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Home > News and Publications > PRA statements on bank capital and leverage ratios released in 2013

PRA statements on bank capital and leverage ratios released in 2013

29 August 2013
Co-operative Bank - 29 August 2013
Today the Co-operative Bank announced its interim results for the first half of 2013. The Prudential Regulation Authority (PRA) anticipated the likely scale and source of these losses when it made its assessment of the bank’s capital position in June.  Consequently, the announcement today does not affect the PRA’s assessment that the Co-operative Bank has a capital shortfall of £1.5bn relative to the 7% core equity capital after adjustments.  The PRA will continue to monitor the actions taken by the Co-operative Bank as part of its plan to meet that capital shortfall.  It will hold the Co-operative Bank to its plans, and if they fall short of what is required, it will ask for additional action.
17 June 2013
The PRA’s current assessment is that the Co-operative Bank needs to generate an additional £1.5bn in Common Equity Tier One capital in order to absorb potential losses over coming years. We will hold the Co-operative to the delivery of its plans. In relation to the Co-operative Bank this action will deliver the Financial Policy Committee’s recommendation to the PRA in March regarding the capital position of the banking system.  The PRA will publish details on 20 June setting out the final conclusions of its capital exercise for all of the 8 major UK banks and building societies.

- 30 July 2013
Following constructive discussions, the PRA has agreed and welcomes Barclays capital plan, announced today.  We have considered all elements of the plan, including new capital issuance, planned dividends and management actions to be taken and, based on Barclays' projections, conclude that it is a credible plan to meet a leverage ratio of 3%, after adjustments, by June 2014 without cutting back on lending to the real economy.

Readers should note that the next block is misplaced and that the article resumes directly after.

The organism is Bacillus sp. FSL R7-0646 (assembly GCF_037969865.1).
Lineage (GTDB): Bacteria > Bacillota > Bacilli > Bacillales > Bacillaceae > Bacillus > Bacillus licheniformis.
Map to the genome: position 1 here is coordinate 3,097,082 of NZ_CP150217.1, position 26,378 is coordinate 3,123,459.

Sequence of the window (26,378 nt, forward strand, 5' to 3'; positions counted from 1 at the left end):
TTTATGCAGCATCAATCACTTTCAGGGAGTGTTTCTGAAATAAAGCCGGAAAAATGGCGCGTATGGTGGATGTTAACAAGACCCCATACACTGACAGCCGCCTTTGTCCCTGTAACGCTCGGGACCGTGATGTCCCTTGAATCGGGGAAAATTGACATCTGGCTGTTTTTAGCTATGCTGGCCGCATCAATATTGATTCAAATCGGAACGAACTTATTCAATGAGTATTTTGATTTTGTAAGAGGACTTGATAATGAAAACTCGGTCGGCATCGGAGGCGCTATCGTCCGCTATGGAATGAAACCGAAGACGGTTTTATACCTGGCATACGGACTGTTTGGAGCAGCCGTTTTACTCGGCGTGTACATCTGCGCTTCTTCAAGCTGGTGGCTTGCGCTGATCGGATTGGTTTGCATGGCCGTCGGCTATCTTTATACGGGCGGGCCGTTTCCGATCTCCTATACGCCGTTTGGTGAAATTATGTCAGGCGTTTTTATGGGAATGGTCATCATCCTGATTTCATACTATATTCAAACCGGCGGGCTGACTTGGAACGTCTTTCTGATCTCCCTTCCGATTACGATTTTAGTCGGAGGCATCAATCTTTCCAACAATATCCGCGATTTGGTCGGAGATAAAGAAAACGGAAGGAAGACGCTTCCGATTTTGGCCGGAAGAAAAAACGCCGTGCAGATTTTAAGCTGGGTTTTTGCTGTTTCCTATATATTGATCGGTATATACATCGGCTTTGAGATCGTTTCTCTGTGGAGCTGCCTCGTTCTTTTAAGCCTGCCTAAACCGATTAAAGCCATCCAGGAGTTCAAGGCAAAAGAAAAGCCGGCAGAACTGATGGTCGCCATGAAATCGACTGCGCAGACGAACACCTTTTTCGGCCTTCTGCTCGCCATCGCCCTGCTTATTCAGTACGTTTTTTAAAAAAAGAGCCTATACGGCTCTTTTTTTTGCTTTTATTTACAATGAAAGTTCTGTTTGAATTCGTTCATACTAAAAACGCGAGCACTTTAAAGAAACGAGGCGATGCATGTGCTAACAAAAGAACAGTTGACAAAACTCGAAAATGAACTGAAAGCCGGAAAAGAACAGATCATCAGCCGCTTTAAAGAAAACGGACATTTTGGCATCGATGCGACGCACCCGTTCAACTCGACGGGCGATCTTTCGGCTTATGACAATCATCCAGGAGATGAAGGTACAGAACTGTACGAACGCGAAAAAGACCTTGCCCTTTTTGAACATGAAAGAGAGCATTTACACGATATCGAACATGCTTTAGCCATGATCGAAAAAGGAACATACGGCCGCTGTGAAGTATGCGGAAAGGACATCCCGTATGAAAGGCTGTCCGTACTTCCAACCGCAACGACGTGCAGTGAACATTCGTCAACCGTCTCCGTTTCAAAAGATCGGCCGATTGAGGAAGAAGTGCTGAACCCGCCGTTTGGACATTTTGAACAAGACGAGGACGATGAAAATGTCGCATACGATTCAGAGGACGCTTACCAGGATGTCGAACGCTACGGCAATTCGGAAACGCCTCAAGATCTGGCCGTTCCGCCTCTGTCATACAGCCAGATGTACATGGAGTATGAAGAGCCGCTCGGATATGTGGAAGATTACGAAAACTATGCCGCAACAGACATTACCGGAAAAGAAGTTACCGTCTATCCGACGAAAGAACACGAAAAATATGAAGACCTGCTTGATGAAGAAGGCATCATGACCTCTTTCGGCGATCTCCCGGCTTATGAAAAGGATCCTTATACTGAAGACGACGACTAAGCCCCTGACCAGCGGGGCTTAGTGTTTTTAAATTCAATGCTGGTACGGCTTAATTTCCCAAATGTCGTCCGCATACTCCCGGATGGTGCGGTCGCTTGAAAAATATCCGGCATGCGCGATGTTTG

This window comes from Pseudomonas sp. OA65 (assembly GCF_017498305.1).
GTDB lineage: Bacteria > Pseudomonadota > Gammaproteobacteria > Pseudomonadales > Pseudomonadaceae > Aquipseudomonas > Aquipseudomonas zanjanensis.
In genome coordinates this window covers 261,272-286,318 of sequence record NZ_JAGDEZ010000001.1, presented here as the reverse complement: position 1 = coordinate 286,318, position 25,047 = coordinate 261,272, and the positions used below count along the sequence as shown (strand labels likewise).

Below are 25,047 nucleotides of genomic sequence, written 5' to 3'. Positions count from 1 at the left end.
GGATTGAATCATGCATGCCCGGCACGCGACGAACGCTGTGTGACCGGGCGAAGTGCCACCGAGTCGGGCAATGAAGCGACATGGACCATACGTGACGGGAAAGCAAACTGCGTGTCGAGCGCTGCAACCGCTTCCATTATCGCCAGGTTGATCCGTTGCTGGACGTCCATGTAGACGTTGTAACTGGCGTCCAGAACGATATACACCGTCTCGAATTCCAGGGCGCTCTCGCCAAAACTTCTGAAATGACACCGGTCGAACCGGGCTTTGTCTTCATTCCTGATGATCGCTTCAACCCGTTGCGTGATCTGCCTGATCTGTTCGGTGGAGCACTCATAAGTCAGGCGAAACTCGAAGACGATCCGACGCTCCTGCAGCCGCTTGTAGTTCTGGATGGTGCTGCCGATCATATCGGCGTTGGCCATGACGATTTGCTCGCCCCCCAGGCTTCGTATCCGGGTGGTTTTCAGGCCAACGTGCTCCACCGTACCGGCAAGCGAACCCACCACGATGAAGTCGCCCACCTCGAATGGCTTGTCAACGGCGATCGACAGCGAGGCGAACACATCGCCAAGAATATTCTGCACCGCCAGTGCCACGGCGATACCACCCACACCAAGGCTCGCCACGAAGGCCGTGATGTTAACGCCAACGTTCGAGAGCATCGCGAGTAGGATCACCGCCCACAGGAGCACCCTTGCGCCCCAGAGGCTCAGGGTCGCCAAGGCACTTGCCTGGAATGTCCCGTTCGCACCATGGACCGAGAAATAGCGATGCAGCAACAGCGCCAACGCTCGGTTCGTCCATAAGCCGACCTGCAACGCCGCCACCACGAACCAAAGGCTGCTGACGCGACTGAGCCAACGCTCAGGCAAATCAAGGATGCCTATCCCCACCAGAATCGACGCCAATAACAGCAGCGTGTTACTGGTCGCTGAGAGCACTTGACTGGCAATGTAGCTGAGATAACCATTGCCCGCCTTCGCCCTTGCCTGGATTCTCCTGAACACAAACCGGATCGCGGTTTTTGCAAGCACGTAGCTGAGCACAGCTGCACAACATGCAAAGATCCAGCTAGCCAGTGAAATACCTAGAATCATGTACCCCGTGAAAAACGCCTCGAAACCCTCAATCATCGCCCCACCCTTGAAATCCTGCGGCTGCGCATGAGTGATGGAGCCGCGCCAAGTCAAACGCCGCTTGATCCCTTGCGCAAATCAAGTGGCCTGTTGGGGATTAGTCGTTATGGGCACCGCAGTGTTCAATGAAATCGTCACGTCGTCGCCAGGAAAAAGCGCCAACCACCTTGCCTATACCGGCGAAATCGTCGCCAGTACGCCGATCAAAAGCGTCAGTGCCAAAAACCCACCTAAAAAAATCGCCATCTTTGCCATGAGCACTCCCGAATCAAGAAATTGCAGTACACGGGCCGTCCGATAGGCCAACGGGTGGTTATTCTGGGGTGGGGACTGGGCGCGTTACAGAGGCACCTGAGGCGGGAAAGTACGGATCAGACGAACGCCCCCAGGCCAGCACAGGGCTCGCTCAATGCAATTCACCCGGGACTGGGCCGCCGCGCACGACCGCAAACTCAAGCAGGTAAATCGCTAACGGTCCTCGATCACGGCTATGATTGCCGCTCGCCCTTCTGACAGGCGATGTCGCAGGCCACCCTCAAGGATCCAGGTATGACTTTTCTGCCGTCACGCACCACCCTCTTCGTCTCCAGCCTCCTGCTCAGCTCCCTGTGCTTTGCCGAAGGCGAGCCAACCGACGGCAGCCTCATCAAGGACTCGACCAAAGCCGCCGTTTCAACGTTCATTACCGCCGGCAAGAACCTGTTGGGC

Under the Capital Requirements Regulation, to be implemented from 1 January 2014, firms may determine a CET1 capital trigger for the write down or conversion of Additional Tier 1 (AT1) capital that is 5.125% or higher.  The PRA expects UK firms, especially those whose failure may have systemic consequences for the United Kingdom, to set AT1 triggers at a level that is unambiguously consistent with being able to recover from a stress without entering into resolution. This may be at a level higher than 5.125% CET1.  In setting the trigger, the CRR definition of capital should be applied without taking account of transitional provisions.  The PRA also expects the conversion or write-down to be for the full amount of the instrument and to be permanent. The PRA is satisfied that the CET1 capital trigger of the AT1 instruments that Barclays plan to issue will meet the expectation set out above for the purposes of both leverage and capital ratio calculations.
The PRA will shortly issue a consultation paper on its implementation of the Capital Requirements Directive (CRD4) and we have taken this into account in our review of Barclays capital plan.
Nationwide - 12 July 2013
The PRA has required Nationwide to increase its leverage ratio to 3% by the end of 2015 after taking account of the capital adjustments set out in our statement of June 20, and has accepted Nationwide’s plan for achieving this. Discussions with Barclays are ongoing and we expect them to conclude by the end of July in line with the PRA Board statement.
Lloyds and Royal Bank of Scotland - 22 May 2013
The Prudential Regulation Authority (PRA) is taking forward with the major UK banks the adjustments to capital positions identified by the Financial Policy Committee (FPC) relating to expected future losses, conduct costs and prudent risk-weighting. The PRA has set out the capital requirements for Lloyds Banking Group and Royal Bank of Scotland. The two banks have advanced their plans to a position where disclosure is appropriate. Once discussions have concluded with all banks, more information will be provided along with confirmation that, where necessary, banks will take appropriate steps to ensure that they meet the FPC’s recommendation on capital.
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